This decade is looking to be an important one for unearthing of landmark vintage jazz recordings. Resonance has unearthed an early Wes Montgomery set and a pair of amazing Bill Evans shows, and I’m anxiously awaiting news about what they’ll release next. And when I first learned of the launching of the German-based Jazzhaus label, I was so excited that I scheduled an interview with the label’s curator, Ulli Pfau. Several months went by after Jazzhaus’ first brace of releases, but I’m pleased to report that in the fourth quarter of 2012, three more recordings from SWR’s vaults have found release.
Legends Live: Dizzy Gillespie Quintet – Liederhalle Stuttgart November 29, 1961
“The Mooche” is a 1928 Duke Ellington composition that has passed into the popular consciousness; it’s one of those songs you’ll recognize even if you have no idea where it came from. Here in this ’58 concert, Gillespie and band (featuring Lalo Schifrin on piano) update it for the bop era. Elsewhere there are nods to bossa nova’s influence on jazz (“Con Alma”), some lyrically cool jazz (“Willow Weep for Me,” featuring some tasty extended flute soloing from Leo Wright) and more. Some playful and goofy (yet expert) vocalisms are the highlight of “Oops-Shoo-Be-Doo-Be.” An alternate take of “Con Alma” from the other night’s show used to create this set (two nights later in Frankfurt) makes a great collection even better.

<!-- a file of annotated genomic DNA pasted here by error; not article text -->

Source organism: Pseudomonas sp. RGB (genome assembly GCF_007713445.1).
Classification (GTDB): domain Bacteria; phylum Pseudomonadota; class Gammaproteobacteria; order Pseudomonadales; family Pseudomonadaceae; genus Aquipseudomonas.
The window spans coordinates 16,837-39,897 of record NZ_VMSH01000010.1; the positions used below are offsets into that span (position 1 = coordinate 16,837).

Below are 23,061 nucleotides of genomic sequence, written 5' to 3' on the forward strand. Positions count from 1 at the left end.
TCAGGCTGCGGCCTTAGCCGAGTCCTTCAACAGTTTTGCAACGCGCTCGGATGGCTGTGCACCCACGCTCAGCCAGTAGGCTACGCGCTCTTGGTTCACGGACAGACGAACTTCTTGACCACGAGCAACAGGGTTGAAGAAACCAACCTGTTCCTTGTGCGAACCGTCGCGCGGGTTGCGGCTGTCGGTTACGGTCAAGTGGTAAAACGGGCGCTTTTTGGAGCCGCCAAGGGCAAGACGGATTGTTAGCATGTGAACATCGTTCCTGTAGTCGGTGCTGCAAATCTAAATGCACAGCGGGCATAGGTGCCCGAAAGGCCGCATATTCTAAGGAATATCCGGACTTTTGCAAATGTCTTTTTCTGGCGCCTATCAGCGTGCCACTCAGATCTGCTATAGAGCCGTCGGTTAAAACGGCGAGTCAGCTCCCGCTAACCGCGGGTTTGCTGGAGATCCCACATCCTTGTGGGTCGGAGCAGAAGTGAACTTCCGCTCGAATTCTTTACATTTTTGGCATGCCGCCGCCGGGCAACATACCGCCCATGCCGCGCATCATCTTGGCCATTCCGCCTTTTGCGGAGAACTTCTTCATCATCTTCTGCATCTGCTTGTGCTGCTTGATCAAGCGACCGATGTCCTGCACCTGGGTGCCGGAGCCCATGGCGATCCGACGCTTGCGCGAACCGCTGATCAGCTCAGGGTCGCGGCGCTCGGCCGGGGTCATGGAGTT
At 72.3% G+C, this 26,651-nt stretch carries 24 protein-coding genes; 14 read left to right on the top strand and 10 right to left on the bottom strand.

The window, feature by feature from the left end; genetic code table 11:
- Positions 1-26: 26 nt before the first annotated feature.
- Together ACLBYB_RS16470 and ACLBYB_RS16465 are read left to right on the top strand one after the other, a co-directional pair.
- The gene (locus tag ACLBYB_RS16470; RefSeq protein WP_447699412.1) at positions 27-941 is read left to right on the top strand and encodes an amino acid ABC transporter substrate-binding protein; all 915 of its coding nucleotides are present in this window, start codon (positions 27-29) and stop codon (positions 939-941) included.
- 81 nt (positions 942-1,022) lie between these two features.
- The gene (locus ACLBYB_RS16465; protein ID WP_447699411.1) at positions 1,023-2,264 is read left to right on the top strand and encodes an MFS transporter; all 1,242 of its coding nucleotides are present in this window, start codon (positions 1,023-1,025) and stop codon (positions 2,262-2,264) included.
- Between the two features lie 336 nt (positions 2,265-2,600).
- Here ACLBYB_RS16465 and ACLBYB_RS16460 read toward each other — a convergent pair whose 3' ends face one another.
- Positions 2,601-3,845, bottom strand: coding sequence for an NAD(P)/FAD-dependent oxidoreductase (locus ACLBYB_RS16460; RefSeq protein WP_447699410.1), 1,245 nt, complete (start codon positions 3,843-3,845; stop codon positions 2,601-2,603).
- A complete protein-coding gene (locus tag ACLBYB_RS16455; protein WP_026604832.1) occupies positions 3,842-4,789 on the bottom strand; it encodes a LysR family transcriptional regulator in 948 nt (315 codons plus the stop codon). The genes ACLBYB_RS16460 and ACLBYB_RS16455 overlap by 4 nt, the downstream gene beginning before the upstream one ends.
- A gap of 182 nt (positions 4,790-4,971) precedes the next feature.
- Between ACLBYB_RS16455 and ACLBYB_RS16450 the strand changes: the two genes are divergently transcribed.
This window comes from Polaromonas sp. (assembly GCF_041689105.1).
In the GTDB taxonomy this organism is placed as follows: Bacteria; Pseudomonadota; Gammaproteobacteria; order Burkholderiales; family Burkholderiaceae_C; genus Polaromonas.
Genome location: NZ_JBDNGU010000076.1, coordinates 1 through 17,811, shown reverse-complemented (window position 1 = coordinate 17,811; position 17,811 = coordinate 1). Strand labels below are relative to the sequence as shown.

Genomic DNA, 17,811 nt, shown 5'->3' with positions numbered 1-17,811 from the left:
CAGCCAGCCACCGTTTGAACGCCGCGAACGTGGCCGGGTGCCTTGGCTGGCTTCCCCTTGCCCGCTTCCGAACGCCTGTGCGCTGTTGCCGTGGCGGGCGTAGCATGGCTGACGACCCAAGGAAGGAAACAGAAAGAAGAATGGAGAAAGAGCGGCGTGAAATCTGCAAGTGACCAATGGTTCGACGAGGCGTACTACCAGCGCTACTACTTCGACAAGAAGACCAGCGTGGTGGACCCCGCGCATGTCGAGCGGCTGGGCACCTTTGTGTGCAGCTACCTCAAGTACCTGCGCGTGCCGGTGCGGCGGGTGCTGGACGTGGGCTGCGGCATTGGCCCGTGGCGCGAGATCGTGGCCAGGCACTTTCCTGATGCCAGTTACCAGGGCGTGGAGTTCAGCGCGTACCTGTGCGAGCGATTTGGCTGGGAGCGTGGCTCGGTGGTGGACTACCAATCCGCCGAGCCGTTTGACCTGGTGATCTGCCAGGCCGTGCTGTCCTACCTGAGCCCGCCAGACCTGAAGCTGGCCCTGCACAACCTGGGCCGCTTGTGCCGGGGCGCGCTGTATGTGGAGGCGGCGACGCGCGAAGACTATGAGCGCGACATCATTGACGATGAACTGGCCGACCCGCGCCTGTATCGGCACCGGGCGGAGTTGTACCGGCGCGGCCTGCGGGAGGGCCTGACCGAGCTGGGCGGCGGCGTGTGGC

Legends Live: Albert Mangelsdorff Quintett – Audimax Freiburg June 22, 1964
It’s often noted that the Europeans have long taken American musical forms more seriously than we do here at home. What’s less noted is that they sometimes played the stuff themselves, and well. As the brief liner notes point out, Mangelsdorff was “Germany’s one true international jazz star.” His band’s repertoire was in its own way a sort of proto-world music, drawing as it did from musical traditions around the world (particularly Asia). This thrilling concert from 1964 certainly isn’t rock’n’roll, but the aggressive tone of rock does seem to have subtly informed this band’s musical approach. Mangelsdorff and band manage to look both forward and backward across the nine cuts in this hour-plus performance.
Lost Tapes: Zoot Sims – Baden-Baden June 23, 1958
Unlike the two releases, this set has (technically) been released before. But as the accompanying press release (but not the liner notes) explains, a 1988 pressing was”flawed and of relatively poor quality.” No such criticism can be leveled at this Jazzhaus release; the sound quality is superb, showcasing Sims and band on eleven numbers, during which they change-up the instrumentation between each piece. A nice mix of standards (Jerome Kern‘s “All the Things You Are”) and original numbers by Sims and by band pianist Hans Hammerschmid are highlights of this lively set.
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